If you can, I suggest attending. If that is impractical, then a letter to the survivor(s) and a card to the funeral home. They collect all such and turn them over to the family after the service.
Those would be my options. YMMV
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Old 11-26-2019, 05:03 PM
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Memorials and Funerals are for the living.
That's really the long and short of it. If there's nobody at the memorial for your relative who you know, then there's not much point in going, unless you feel it would somehow benefit your own state of mind to go.
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Old 11-26-2019, 05:28 PM
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Originally Posted by IvoryTowerDenizen View Post
FWIW, I don’t this there is a wrong choice here. However, I just wanted to say that when my dad passed away, every person that showed up meant so much to me. More than I expected it to, so I don’t necessarily agree that it wouldn’t make a whit of difference.
...
Quote:
Originally Posted by harmonicamoon View Post
...
But, when my wife died it was very touching to see all the people that loved her attending the memorial. She was an anthropologist. And a nice gathering of the local Paiute band came. It was beautiful.

...
Both of these.

I used to think it didn't matter whether I went to stuff like this. Until my husband died. I was surprised how much it meant to me that people bothered to come. People who knew him that I had never met. People who knew me (my clients) who had never met him. I was very moved that people made the effort.

Even so, I still don't go to every service that comes down the pike--and there are a lot at my age. Just my 2 cents.
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Old 11-26-2019, 05:31 PM
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I've been to a lot of memorial services over time--too many, perhaps. Sometimes it's been very obvious that I needed to go. Sometimes less obvious. It's certainly happened that I've had the kind of ambivalence you express--I didn;t know the deceased all that well, no one will notice or care, etc., etc.

Looking back, after the fact, I've always been glad I went. My impression is that people appreciated my presence and I know it was often helpful for me. I certainly can't remember any memorial services/funerals I attended about which I now say, "God, what a COLOSSAL waste of time," or "What the hell was I thinking?," or "Wow, I really didn't belong there."

So going would have been my suggestion. Until I got to the flight and rental car part. The memorials about which I was on the fence have all been local or local enough that I could drive--the mother of a friend who lives two hours away, my mom's cousin who lived an hour and a half, that kind of thing. To me, flying would be a dealbreaker unless it was someone I was very close to. YM obviously MV, but I think there's no obligation to go under the circumstances you describe.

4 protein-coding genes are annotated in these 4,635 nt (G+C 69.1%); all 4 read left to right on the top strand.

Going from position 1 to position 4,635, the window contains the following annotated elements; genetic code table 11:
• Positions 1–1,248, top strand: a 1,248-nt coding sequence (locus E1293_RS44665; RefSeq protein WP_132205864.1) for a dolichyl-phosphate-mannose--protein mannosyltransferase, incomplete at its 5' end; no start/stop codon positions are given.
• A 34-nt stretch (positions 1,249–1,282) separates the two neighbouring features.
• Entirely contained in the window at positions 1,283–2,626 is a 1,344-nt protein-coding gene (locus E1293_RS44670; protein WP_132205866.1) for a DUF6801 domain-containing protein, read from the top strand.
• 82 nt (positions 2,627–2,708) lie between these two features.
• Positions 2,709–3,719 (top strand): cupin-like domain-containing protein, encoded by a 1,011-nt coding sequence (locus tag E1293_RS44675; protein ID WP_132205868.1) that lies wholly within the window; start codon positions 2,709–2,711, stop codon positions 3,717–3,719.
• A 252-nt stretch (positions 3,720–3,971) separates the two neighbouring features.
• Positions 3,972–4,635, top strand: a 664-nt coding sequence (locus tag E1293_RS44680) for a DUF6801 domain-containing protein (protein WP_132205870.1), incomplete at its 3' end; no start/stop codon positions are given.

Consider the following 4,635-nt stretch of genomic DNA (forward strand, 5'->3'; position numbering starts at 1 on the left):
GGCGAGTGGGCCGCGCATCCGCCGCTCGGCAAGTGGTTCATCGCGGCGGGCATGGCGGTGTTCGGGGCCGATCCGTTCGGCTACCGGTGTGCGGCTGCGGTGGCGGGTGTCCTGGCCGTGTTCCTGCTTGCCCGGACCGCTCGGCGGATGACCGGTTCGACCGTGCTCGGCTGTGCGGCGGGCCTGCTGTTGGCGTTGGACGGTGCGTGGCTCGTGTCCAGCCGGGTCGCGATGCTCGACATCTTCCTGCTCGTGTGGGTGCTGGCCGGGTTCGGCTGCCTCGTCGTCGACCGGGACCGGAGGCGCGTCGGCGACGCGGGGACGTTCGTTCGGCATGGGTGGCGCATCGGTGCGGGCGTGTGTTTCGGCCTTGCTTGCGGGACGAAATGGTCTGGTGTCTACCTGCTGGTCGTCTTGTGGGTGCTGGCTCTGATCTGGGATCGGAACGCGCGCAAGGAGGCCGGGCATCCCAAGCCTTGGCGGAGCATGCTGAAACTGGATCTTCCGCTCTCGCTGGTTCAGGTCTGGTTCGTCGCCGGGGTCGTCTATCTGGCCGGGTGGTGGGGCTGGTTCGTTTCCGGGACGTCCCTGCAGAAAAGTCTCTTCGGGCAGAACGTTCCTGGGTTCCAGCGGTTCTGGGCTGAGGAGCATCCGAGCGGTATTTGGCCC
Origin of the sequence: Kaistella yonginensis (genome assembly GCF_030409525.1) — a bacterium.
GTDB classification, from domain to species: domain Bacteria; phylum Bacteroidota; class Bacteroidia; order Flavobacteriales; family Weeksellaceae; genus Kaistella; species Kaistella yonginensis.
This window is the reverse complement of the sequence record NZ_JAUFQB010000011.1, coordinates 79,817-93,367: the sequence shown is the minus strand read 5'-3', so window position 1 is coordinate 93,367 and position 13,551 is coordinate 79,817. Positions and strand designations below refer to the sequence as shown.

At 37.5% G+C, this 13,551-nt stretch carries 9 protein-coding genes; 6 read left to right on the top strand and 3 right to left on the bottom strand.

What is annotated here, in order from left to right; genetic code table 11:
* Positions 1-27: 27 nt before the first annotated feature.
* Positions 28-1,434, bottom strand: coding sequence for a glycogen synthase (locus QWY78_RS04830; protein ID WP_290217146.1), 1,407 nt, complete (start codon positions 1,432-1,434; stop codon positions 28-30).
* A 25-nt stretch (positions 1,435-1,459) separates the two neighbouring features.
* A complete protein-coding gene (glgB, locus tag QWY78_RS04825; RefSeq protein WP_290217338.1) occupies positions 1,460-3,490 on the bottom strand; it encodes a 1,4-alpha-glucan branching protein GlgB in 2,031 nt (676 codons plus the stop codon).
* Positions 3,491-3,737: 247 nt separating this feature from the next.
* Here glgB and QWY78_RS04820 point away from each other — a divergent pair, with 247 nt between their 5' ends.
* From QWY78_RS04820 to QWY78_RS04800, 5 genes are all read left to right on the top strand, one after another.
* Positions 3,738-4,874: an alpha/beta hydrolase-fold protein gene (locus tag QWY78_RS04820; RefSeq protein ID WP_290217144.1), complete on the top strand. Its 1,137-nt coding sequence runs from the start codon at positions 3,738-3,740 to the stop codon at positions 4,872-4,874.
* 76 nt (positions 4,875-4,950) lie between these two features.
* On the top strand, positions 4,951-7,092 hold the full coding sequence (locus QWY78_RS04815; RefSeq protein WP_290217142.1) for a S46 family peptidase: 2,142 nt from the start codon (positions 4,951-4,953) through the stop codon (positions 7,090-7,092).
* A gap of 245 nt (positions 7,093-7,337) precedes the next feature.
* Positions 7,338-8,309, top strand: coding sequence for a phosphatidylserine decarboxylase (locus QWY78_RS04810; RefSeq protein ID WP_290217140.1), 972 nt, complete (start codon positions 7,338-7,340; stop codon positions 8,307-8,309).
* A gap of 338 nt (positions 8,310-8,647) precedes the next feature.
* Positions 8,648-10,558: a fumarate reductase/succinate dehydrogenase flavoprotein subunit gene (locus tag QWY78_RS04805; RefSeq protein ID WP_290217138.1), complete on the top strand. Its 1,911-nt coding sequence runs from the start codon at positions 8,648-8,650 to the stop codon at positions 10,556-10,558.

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Old 11-26-2019, 05:45 PM
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Memorials and Funerals are for the living...
Well, I presume there will be some alive folks there. Whether they know you or not I'm sure your presence will be noted and appreciated.

That said, based on everything you've shared, I would not go. If it were local, probably. But the flight/hotel aspect would have me reaching for pen and card.

Your heart is already speaking to you about this, tipping you in one direction or another. Listen to it.
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Old 11-26-2019, 05:46 PM
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Funerals are for the benefit of the living. If you need to say goodbye to him in a formal way, then you should go. IF you're ok with not doing it, that's ok, too. A third option may be to watch it online somehow...I know they do that for weddings, maybe they do it for funerals too. Also, most funeral homes have an online registry sort of thing where you can offer condolences to the family if you want.
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Old 11-26-2019, 11:30 PM
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For some people, funerals are a social status event. My parents would come home from a funeral and discuss who was and wasn't there. Disparaging both those who they thought should have been there and those they thought shouldn't. Yeah, they were petty, but the same thing happened with weddings.

Another reason I don't attend funerals. There's nothing I can say to the deceased or the living that I should have said while the person was alive. There's so much "Oh, I was thinking about you!" Ummm...okay, is that why haven't talked in the past 10 years?
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Old 11-27-2019, 12:46 AM
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Nope. Knowing what I do about you, the weather should be enough to keep you at home.

Sorry for your lose.

Hope to see you on the slopes this season. Targeted to get up to 3 feet up top tonight. Yeah, we'll see...

Best Wishes.